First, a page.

{this moment} - A Friday ritual. A single photo - no words - capturing a moment from the week. A simple, special, extraordinary moment. A moment I want to pause, savor and remember. SouleMama

Thursday, April 22, 2010

Reintroducin' gluten

At the urging of a GI doc we recently saw (and waited four months to get in to), we're gonna try to reintroduce gluten into Little Bird's diet. It's been a year and a half without it. I never saw any real substantial changes after we removed gluten. However, there is no doubt in my mind that she can't tolerate dairy. No-freaking-matter-what. Since every kid is so completely different, what works for one kid won't necessarily work for another. So, you try it all. And believe me, we mother warriors try it ALL.

The deal is she is a tall, skinny bird. 44 inches and 32 pounds. Well, 32 pounds with clothes on. She hasn't gained weight in the last year (pretty much since being on the diet), but she HAS grown taller, so I'm not worried about malnourishment or anything. However, this particular doc was pretty concerned about her lack of "reserves". You know, because if g-d forbid, she got sick, she'd have no fat reserved. So, we're gonna try to fatten her up. It's been suggested to me that she doesn't eat much because doesn't like the taste of the GFCF foods (shout out to my mom and mother in law!). So, we're reintroducing gluten, seeing if there's a reaction (we're already neck deep in regression, so why not, right? FML), and hoping she'll be more likely to eat, eat, eat.

It's been about 7 days. Here are the changes I've seen:
-she tells me "i'm hungry" a lot more.
-she eats a lot more.
-she's needed a laxative twice (miralax).
-she hasn't pooped in 3 days**

I'm gonna give her a little more time before I worry too much about the laxative use. It's possible her gut needs a little time to adapt. I will never, ever deny the very close connection between the gut and the mind because I have SEEN it. She eats dairy---> she doesn't poop for days----> eye contact, interaction, engagement ends -----> spinning, stimming, and head banging ensues -----> she finally poops ------> she's back! It's really an amazing connection, and different for every kid.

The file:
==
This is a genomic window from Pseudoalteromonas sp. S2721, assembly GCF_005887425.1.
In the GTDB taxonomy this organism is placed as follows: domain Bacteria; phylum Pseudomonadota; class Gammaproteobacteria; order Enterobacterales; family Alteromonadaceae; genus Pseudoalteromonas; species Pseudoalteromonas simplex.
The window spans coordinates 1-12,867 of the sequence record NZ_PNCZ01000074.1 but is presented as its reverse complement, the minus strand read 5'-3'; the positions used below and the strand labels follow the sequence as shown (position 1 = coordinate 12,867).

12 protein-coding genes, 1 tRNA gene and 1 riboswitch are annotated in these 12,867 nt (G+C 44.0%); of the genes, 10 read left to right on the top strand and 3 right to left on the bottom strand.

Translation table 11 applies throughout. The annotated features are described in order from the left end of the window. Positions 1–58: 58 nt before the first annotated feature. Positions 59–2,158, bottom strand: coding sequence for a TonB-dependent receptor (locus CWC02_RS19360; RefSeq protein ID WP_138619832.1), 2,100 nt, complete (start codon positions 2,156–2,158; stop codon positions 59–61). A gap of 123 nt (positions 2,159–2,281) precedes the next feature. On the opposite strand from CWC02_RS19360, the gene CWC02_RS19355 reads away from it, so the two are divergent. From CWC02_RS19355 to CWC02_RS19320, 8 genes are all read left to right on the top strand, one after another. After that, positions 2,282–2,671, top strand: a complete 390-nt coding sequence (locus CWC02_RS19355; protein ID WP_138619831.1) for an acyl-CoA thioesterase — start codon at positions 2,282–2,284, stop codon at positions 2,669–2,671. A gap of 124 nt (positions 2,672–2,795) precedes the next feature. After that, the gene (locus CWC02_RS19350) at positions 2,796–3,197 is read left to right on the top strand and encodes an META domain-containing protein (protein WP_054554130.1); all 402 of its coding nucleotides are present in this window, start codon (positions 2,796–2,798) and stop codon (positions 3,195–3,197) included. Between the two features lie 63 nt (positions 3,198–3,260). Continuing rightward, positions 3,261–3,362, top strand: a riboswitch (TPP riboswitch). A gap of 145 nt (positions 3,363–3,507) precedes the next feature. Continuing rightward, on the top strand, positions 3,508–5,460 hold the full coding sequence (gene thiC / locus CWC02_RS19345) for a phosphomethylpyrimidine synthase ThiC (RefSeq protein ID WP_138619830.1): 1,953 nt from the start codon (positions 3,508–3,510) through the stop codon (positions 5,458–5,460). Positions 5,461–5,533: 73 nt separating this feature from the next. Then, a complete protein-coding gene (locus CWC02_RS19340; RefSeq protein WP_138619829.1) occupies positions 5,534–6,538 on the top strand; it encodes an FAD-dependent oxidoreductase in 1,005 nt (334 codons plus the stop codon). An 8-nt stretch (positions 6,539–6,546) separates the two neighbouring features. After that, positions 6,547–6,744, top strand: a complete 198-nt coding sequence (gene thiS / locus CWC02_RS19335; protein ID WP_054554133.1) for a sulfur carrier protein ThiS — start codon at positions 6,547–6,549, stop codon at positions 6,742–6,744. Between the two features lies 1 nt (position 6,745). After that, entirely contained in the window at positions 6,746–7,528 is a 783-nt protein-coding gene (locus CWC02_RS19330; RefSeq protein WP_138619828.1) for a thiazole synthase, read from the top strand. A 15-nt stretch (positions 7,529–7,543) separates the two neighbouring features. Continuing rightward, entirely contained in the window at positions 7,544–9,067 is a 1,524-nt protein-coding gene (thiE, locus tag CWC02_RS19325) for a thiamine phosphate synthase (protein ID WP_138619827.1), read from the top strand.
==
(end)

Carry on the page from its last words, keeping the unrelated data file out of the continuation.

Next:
**In the time I took to sat down and tell you all about her poop, she dropped a load.


"While you are away
My heart comes undone
Slowly unravels
In a ball of yarn
The devil collects it
With a grin
Our love
In a ball of yarn
He'll never return it
So when you come back
We'll have to make new love"

Sometimes I have so much going on in my brain but I can't quite get it all into words. Then, I can hear a lyric that helps to make it all make sense. And that's when I can tell you about it.
The "while you are away" part is kinda hard to for someone who doesn't live like we do to understand. So, here's the best way for me to articulate the notion of my bird kinda "going away"...
Here she was when she was so "on"; really thriving and making good, solid progress; and taking a lot of initiative to be both very engaged and interactive
It was her school picture and you can see that she's totally right "there" and "with" you.

Here is just a couple weeks later

I know this happens with any kid, but we have about 3 pictures of this same pose when we're constantly calling her name and she never really "joins" us. 

Actually, I've looked through my pictures from the last month and there really aren't that many of her because- well, because she's just still long enough to take a pic. And that's just her physical body- her brain is on WAY overload and I think she's having a really hard time making sense of the world around her. Her sensory seeking behaviors are on hyperdrive. I'm anxious for her to come on back. It seems like 2 days ago was our bottom and that she won't really get any worse. But, I thought that a couple weeks ago, and again about a week later, and even again last week. Everyone who lives like we do knows that these periods come and go. And they come again. 

And it's true: while she's away my heart comes undone. I become a different person. It really only takes a tiny glimmer of hope to help me feel better. So, I guess I haven't completely given up. 

She's had two good days, so maybe she's making her way back. Stay tuned...

Wednesday, April 21, 2010

my darling honey bee

I’ve been thinking. Scary, right? Well, it happens now and then. Who am I kidding? I think and think and think and then I think a little bit more. It’s true. Analyze, over-analyze, lather, rinse, repeat. Here’s what I’m thinking… Oh, and this one’s probably just for the other mommies like me. Sorry normies, you’re just not gonna get this.